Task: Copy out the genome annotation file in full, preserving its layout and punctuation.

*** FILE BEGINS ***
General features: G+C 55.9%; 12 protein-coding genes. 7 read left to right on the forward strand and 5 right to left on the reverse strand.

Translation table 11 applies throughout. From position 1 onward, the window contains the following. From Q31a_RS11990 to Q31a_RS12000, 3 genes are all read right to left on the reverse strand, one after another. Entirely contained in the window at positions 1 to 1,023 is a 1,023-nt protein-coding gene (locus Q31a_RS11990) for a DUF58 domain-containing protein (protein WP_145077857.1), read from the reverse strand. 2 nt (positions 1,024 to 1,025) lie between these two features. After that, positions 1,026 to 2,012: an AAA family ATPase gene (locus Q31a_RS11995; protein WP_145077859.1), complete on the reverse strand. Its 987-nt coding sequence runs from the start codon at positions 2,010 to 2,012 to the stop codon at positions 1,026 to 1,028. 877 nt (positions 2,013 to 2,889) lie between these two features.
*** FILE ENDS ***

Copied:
General features: G+C 55.9%; 12 protein-coding genes. 7 read left to right on the forward strand and 5 right to left on the reverse strand.

Translation table 11 applies throughout. From position 1 onward, the window contains the following. From Q31a_RS11990 to Q31a_RS12000, 3 genes are all read right to left on the reverse strand, one after another. Entirely contained in the window at positions 1 to 1,023 is a 1,023-nt protein-coding gene (locus Q31a_RS11990) for a DUF58 domain-containing protein (protein WP_145077857.1), read from the reverse strand. 2 nt (positions 1,024 to 1,025) lie between these two features. After that, positions 1,026 to 2,012: an AAA family ATPase gene (locus Q31a_RS11995; protein WP_145077859.1), complete on the reverse strand. Its 987-nt coding sequence runs from the start codon at positions 2,010 to 2,012 to the stop codon at positions 1,026 to 1,028. 877 nt (positions 2,013 to 2,889) lie between these two features.